Starting something new and knowing that you’re going to be meeting a lot of new people – people that you’re going to spend a lot of your time with for a week, a month, a year – is always tough. We worry about how people are going to view us and feel like we need to make a good first impression, or risk being friendless for however long we’re going to be there.
But it’s especially tough when you have medical issues that you’re going to need to explain. You might not need to talk about them straight away; you could leave talking about it for as long as possible -which is always preferable of course, you’re not going to want to start a conversation about your disability as soon as you come face to face with a new person, what if they think that you’re being attention-seeking? What if they decided then and there that you’re going to require too much work? But sometimes you might need to. We, as humans, have an inherent need to be liked and always fixate on something that might impede upon our ‘likeability factor’. Just know that everyone everyone does it – someone might be particularly worried about whether their fashion choices come across well, whether they remembered to put on perfume, if they’ll find someone with the same likes as them… It’s just how people work.
I started at college this week, and knew that I’d be facing loads of new people; this is the first time I’ve been in a situation where absolutely no one knows me or has experienced me having a seizure, no one knows that some days I can walk, some days I can’t even get from my bed from the bathroom. Never have I ever wished so hard that I could just shrug off my medical conditions. But the truth is that you can’t. I wanted to wait as long as I could before addressing what I considered to be one of the most alienating things possible – I’ve had plenty of experiences where people immediately decide that I don’t actually need a wheelchair and that I’m just doing it for the sake of laziness, I’ve had people tell me they’d rather I didn’t go somewhere with them, and I’ve been denied a place at my top choice university – all because of a disability that I’ve never asked for or had a choice in how it affects me.
I wanted to go at least a day without saying anything – I was using my wheelchair and figured that people would just accept that I use a wheelchair, and I’d let them think that I did so all of the time. Seizures were a little trickier. I’d gone in my wheelchair that day with the hope that it might help to curb my seizures – anxiety is a pretty common cause of my floor dances, and I was feeling a lot of it! I was playing quite a dangerous game – do I tell them about my seizures before I have one and possibly not have one for weeks after I’ve told them, or do I risk leaving it for a day and potentially have one before they knew? It’s very hard to judge, and I seemed to make the wrong choice. Of course, I threw myself to the floor and wobbled about in front of a class full of people who had no idea what was going on (except for the teachers, of course) I know that they were all only concerned and that no one was judging me at all, but that really didn’t stop me from feeling utterly humiliated. I know, I know that I shouldn’t feel that way when I have a seizure, but the truth is that, unfailingly, I do. Once everyone had calmed down and I’d had a private word with one of the tutors, I sat down and the tutor spoke to the class about my crippled side.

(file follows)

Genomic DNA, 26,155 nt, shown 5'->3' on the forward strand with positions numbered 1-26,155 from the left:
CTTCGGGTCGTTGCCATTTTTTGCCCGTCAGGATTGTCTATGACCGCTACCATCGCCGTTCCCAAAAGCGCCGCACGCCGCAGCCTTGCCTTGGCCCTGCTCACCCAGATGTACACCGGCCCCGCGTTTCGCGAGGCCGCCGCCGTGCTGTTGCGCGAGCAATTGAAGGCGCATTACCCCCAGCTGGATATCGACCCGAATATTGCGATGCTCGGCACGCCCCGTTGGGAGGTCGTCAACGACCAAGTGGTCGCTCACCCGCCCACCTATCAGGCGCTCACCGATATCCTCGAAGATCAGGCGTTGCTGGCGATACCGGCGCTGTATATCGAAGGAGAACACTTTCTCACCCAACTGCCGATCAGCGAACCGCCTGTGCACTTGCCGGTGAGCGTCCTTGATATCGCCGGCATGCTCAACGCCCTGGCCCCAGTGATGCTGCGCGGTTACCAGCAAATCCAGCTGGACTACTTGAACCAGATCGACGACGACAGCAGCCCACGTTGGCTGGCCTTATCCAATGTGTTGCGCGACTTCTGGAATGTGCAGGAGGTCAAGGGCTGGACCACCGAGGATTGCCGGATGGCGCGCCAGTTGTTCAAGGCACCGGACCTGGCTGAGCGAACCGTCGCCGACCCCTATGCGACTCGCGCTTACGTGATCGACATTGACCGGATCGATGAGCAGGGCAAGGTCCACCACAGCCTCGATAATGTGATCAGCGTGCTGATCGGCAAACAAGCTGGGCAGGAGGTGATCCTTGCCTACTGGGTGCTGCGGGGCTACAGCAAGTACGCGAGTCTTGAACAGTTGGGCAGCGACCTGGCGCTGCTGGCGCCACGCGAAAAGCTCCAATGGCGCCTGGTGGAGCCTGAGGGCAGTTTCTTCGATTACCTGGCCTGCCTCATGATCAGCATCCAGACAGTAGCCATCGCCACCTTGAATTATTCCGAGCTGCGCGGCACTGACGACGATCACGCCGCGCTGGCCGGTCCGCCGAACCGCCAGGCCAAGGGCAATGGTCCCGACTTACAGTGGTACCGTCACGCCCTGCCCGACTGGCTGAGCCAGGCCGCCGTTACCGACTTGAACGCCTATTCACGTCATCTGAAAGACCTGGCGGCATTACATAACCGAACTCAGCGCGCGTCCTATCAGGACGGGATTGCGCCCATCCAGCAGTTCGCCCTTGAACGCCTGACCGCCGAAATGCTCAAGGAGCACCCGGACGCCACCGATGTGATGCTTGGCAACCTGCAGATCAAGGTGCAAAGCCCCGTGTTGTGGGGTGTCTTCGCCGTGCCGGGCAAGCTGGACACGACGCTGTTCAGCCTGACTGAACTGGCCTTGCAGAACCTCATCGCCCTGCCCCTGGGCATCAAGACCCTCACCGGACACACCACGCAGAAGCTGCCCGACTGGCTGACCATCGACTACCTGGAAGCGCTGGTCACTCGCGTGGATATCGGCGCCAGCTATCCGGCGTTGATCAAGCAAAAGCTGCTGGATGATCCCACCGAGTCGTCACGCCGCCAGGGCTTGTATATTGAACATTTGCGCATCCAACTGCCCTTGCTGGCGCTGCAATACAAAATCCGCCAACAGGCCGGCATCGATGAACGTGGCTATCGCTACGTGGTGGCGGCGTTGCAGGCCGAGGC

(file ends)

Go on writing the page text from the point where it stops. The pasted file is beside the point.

Judging when to tell new people about medical conditions is something that a lot of people have to do. We worry about what someone will say, we don’t want to be labelled as ‘that girl that has seizures and uses a wheelchair’ and we don’t want to come across as self-obsessed. I was waiting for a flood of judgement and embarrassed stares after the tutors’ speech, but they didn’t come. No one looked at me as she was speaking, no one whispered, no one looked affected in the slightest. And that was the best thing that they possibly could’ve done really. Of course, you can’t guess how people will react, but you’re (pretty much always) going to be expecting the worst – whether you’re telling them about your crippledness, or wondering if they might exile you for wearing the wrong shoes. There’s always a chance that the worst could happen, which is while we fixate on it, but the truth is that it’s unlikely people will bat an eyelid – they’re more worried about what people are thinking of them.